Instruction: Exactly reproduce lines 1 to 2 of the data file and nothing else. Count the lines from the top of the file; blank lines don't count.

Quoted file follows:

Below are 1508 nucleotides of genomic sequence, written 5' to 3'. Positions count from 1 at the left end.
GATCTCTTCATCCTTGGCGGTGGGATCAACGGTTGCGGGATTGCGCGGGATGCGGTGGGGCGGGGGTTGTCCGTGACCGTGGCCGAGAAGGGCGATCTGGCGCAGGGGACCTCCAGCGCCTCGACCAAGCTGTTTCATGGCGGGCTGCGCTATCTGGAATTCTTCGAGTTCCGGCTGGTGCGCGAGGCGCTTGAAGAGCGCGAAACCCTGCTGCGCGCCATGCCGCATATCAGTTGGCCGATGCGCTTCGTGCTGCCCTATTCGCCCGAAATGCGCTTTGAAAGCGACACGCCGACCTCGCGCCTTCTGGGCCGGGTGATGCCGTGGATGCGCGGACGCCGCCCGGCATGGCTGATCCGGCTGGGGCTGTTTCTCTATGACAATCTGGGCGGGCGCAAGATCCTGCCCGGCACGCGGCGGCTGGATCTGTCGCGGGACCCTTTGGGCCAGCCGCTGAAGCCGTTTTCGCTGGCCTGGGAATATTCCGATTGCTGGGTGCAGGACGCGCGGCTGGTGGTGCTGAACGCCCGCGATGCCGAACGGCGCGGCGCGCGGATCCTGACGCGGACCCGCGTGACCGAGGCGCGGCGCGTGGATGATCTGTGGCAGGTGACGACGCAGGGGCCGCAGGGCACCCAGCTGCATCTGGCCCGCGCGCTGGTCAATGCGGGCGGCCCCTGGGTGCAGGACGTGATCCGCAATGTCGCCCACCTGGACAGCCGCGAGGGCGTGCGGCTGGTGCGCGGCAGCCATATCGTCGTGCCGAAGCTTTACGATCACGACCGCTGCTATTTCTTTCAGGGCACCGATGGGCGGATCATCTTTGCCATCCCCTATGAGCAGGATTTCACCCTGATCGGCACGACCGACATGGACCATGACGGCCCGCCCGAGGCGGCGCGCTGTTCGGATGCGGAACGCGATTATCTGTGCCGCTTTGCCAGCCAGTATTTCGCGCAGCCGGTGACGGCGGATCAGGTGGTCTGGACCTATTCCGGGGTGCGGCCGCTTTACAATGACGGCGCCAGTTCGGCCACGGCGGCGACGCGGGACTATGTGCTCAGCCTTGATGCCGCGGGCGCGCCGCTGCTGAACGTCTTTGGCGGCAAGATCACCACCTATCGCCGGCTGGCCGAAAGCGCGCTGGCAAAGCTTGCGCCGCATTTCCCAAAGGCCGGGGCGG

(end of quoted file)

Below are 1508 nucleotides of genomic sequence, written 5' to 3'. Positions count from 1 at the left end.
GATCTCTTCATCCTTGGCGGTGGGATCAACGGTTGCGGGATTGCGCGGGATGCGGTGGGGCGGGGGTTGTCCGTGACCGTGGCCGAGAAGGGCGATCTGGCGCAGGGGACCTCCAGCGCCTCGACCAAGCTGTTTCATGGCGGGCTGCGCTATCTGGAATTCTTCGAGTTCCGGCTGGTGCGCGAGGCGCTTGAAGAGCGCGAAACCCTGCTGCGCGCCATGCCGCATATCAGTTGGCCGATGCGCTTCGTGCTGCCCTATTCGCCCGAAATGCGCTTTGAAAGCGACACGCCGACCTCGCGCCTTCTGGGCCGGGTGATGCCGTGGATGCGCGGACGCCGCCCGGCATGGCTGATCCGGCTGGGGCTGTTTCTCTATGACAATCTGGGCGGGCGCAAGATCCTGCCCGGCACGCGGCGGCTGGATCTGTCGCGGGACCCTTTGGGCCAGCCGCTGAAGCCGTTTTCGCTGGCCTGGGAATATTCCGATTGCTGGGTGCAGGACGCGCGGCTGGTGGTGCTGAACGCCCGCGATGCCGAACGGCGCGGCGCGCGGATCCTGACGCGGACCCGCGTGACCGAGGCGCGGCGCGTGGATGATCTGTGGCAGGTGACGACGCAGGGGCCGCAGGGCACCCAGCTGCATCTGGCCCGCGCGCTGGTCAATGCGGGCGGCCCCTGGGTGCAGGACGTGATCCGCAATGTCGCCCACCTGGACAGCCGCGAGGGCGTGCGGCTGGTGCGCGGCAGCCATATCGTCGTGCCGAAGCTTTACGATCACGACCGCTGCTATTTCTTTCAGGGCACCGATGGGCGGATCATCTTTGCCATCCCCTATGAGCAGGATTTCACCCTGATCGGCACGACCGACATGGACCATGACGGCCCGCCCGAGGCGGCGCGCTGTTCGGATGCGGAACGCGATTATCTGTGCCGCTTTGCCAGCCAGTATTTCGCGCAGCCGGTGACGGCGGATCAGGTGGTCTGGACCTATTCCGGGGTGCGGCCGCTTTACAATGACGGCGCCAGTTCGGCCACGGCGGCGACGCGGGACTATGTGCTCAGCCTTGATGCCGCGGGCGCGCCGCTGCTGAACGTCTTTGGCGGCAAGATCACCACCTATCGCCGGCTGGCCGAAAGCGCGCTGGCAAAGCTTGCGCCGCATTTCCCAAAGGCCGGGGCGG